The Army will hold an industry day on Aug. 12 for a new effort to find capabilities to improve operational cyberspace situational awareness, with plans to award a prototype contract next March.
The industry day will take place at Ft. Belvoir in Virginia with officials set to detail project requirements ahead of an initial “prototype challenge” in October.
“Army commanders lack the ability to develop cyberspace situational understanding by detecting, monitoring, and visualizing friendly, neutral, and threat elements within cyberspace and the electromagnetic spectrum,” officials wrote. “The fundamental and urgent need is to develop a capability that will provide tactical commanders situational understanding of the cyberspace domain as it relates to multi-domain operations.”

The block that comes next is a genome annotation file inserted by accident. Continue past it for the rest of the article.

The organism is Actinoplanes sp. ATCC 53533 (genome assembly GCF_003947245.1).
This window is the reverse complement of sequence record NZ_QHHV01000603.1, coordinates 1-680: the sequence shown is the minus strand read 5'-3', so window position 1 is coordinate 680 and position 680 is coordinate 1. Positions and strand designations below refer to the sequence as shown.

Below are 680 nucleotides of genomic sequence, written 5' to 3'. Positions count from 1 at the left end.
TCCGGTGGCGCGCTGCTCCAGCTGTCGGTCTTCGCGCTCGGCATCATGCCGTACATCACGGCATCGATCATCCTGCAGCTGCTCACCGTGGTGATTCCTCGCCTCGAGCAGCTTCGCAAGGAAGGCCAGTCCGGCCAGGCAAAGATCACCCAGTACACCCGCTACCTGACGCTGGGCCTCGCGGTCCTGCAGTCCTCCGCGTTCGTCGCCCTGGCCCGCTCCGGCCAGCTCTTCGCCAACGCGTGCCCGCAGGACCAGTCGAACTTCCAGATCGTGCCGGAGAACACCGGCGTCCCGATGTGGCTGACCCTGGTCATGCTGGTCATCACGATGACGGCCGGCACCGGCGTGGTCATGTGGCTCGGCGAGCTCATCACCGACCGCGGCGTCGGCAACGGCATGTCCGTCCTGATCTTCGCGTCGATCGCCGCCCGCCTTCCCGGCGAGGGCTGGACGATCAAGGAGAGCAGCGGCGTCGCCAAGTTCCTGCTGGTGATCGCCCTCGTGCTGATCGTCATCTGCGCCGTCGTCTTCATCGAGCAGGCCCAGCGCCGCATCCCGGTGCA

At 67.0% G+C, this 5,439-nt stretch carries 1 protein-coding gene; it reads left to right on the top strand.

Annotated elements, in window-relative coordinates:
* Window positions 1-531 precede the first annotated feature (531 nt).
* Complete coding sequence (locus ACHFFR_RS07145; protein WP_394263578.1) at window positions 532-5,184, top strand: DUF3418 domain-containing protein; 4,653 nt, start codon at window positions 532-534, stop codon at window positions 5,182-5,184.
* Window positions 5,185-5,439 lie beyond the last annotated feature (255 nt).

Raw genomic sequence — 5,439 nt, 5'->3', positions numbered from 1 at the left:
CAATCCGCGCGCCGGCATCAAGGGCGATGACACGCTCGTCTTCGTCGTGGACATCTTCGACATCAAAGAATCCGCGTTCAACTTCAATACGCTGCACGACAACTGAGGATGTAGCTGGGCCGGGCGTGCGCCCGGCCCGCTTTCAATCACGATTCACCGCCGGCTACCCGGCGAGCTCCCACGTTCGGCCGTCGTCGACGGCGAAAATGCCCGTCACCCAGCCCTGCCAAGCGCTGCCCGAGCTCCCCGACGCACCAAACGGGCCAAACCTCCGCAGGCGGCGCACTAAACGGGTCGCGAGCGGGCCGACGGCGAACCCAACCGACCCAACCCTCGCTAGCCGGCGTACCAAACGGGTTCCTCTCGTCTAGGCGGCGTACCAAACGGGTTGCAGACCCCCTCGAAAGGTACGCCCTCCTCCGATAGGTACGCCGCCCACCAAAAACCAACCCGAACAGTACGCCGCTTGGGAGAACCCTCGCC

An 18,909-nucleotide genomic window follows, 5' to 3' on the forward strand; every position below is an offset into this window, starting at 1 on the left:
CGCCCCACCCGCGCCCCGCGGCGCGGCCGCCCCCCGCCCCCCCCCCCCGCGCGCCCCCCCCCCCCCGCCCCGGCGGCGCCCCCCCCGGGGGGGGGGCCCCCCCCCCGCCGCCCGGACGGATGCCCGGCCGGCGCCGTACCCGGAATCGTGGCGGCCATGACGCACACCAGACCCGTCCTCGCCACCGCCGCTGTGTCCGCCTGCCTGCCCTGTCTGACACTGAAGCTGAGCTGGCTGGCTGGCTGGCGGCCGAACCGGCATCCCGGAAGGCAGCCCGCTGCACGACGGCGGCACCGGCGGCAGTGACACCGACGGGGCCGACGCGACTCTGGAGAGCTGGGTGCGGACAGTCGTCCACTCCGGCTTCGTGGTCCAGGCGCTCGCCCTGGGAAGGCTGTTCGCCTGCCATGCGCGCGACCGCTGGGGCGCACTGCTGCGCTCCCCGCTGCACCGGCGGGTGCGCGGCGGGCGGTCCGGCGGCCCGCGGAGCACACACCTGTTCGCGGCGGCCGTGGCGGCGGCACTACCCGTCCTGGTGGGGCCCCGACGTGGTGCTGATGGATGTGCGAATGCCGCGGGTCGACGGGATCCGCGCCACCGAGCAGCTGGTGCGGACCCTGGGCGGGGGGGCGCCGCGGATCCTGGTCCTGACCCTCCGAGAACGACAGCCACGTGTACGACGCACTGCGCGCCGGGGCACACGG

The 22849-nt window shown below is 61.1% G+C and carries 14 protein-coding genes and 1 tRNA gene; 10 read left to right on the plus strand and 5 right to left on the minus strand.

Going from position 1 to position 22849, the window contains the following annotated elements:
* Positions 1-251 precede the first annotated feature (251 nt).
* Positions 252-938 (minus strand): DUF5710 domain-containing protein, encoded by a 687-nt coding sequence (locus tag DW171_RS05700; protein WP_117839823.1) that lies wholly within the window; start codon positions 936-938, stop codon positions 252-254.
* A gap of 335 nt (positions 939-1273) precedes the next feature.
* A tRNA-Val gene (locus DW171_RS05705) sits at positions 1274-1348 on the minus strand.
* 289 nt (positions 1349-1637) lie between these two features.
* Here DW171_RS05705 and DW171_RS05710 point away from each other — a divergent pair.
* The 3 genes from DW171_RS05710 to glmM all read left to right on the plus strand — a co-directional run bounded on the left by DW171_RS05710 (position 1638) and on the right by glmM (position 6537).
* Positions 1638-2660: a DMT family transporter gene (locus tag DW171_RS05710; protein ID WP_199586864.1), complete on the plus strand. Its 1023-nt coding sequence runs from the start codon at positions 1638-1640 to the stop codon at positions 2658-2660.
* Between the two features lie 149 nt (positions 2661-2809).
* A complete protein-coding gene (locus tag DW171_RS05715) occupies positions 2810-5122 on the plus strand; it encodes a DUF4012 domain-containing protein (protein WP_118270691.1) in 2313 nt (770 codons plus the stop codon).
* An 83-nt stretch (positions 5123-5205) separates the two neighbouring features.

The Cyber Situational Understanding (SU) project will look to integrate commercial off-the-shelf capabilities into the Army’s Command Post Computing Environment.
“Cyber SU must present coherent, relevant, and accurate visualizations that allow commanders and staff to quickly comprehend how events in cyberspace and the EMS are impacting mission tasks and so they respond accordingly,” officials wrote. “We seek to realize these capabilities through rapid prototyping of integrated COTS and GOTS solutions.”
The October “prototype challenge” will be the first of three opportunities for industry to demonstrate their capability offerings, with similar events set for December and January.
A prototype downselect for a two-year contract will be awarded to a single vendor or multiple companies depending on the results of the prototype challenges, according to the Army.
This Cyber SU effort is the first of three phases with the goal of getting after a “minimum viable product” capable of analyzing and displaying relevant cyberspace data into “actionable warfighter information.”
Phase two will take place through FY ’23 and include the first capability drop for a tool to integrate cyber threat intelligence, followed by a second capability drop in phase three through FY ’24.